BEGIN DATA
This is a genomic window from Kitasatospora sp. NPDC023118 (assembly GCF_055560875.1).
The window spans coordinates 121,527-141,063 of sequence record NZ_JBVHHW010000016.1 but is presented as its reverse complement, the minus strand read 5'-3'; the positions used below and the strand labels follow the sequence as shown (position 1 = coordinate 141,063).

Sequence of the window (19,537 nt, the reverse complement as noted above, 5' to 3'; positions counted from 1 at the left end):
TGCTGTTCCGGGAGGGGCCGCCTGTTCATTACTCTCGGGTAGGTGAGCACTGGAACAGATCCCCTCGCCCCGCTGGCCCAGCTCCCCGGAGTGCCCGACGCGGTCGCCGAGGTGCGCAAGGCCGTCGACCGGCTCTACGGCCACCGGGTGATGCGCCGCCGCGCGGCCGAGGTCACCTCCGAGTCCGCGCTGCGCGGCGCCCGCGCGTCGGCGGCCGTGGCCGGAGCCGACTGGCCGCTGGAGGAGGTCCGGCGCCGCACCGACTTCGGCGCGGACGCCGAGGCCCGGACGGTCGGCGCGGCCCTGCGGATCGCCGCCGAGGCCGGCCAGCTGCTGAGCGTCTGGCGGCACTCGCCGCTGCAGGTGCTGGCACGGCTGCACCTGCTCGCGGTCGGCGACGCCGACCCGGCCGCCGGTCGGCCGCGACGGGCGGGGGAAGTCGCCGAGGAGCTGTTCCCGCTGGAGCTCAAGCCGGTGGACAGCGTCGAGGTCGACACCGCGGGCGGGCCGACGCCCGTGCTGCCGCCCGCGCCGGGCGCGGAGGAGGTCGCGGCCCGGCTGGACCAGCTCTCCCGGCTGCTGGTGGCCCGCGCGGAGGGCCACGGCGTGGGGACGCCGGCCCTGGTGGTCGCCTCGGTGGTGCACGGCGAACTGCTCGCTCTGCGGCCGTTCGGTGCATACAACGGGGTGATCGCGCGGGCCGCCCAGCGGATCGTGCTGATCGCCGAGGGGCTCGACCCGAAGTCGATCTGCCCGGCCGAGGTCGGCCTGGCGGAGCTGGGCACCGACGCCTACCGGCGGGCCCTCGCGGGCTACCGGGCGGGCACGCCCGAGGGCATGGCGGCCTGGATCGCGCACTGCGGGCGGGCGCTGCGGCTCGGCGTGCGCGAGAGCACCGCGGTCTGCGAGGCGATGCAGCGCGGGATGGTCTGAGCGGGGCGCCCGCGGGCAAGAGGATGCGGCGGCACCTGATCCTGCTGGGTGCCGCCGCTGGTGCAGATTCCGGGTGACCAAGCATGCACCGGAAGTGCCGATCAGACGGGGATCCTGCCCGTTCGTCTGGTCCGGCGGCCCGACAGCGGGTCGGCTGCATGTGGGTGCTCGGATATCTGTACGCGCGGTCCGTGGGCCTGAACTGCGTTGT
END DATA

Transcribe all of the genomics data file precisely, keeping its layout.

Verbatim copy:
This is a genomic window from Kitasatospora sp. NPDC023118 (assembly GCF_055560875.1).
The window spans coordinates 121,527-141,063 of sequence record NZ_JBVHHW010000016.1 but is presented as its reverse complement, the minus strand read 5'-3'; the positions used below and the strand labels follow the sequence as shown (position 1 = coordinate 141,063).

Sequence of the window (19,537 nt, the reverse complement as noted above, 5' to 3'; positions counted from 1 at the left end):
TGCTGTTCCGGGAGGGGCCGCCTGTTCATTACTCTCGGGTAGGTGAGCACTGGAACAGATCCCCTCGCCCCGCTGGCCCAGCTCCCCGGAGTGCCCGACGCGGTCGCCGAGGTGCGCAAGGCCGTCGACCGGCTCTACGGCCACCGGGTGATGCGCCGCCGCGCGGCCGAGGTCACCTCCGAGTCCGCGCTGCGCGGCGCCCGCGCGTCGGCGGCCGTGGCCGGAGCCGACTGGCCGCTGGAGGAGGTCCGGCGCCGCACCGACTTCGGCGCGGACGCCGAGGCCCGGACGGTCGGCGCGGCCCTGCGGATCGCCGCCGAGGCCGGCCAGCTGCTGAGCGTCTGGCGGCACTCGCCGCTGCAGGTGCTGGCACGGCTGCACCTGCTCGCGGTCGGCGACGCCGACCCGGCCGCCGGTCGGCCGCGACGGGCGGGGGAAGTCGCCGAGGAGCTGTTCCCGCTGGAGCTCAAGCCGGTGGACAGCGTCGAGGTCGACACCGCGGGCGGGCCGACGCCCGTGCTGCCGCCCGCGCCGGGCGCGGAGGAGGTCGCGGCCCGGCTGGACCAGCTCTCCCGGCTGCTGGTGGCCCGCGCGGAGGGCCACGGCGTGGGGACGCCGGCCCTGGTGGTCGCCTCGGTGGTGCACGGCGAACTGCTCGCTCTGCGGCCGTTCGGTGCATACAACGGGGTGATCGCGCGGGCCGCCCAGCGGATCGTGCTGATCGCCGAGGGGCTCGACCCGAAGTCGATCTGCCCGGCCGAGGTCGGCCTGGCGGAGCTGGGCACCGACGCCTACCGGCGGGCCCTCGCGGGCTACCGGGCGGGCACGCCCGAGGGCATGGCGGCCTGGATCGCGCACTGCGGGCGGGCGCTGCGGCTCGGCGTGCGCGAGAGCACCGCGGTCTGCGAGGCGATGCAGCGCGGGATGGTCTGAGCGGGGCGCCCGCGGGCAAGAGGATGCGGCGGCACCTGATCCTGCTGGGTGCCGCCGCTGGTGCAGATTCCGGGTGACCAAGCATGCACCGGAAGTGCCGATCAGACGGGGATCCTGCCCGTTCGTCTGGTCCGGCGGCCCGACAGCGGGTCGGCTGCATGTGGGTGCTCGGATATCTGTACGCGCGGTCCGTGGGCCTGAACTGCGTTGT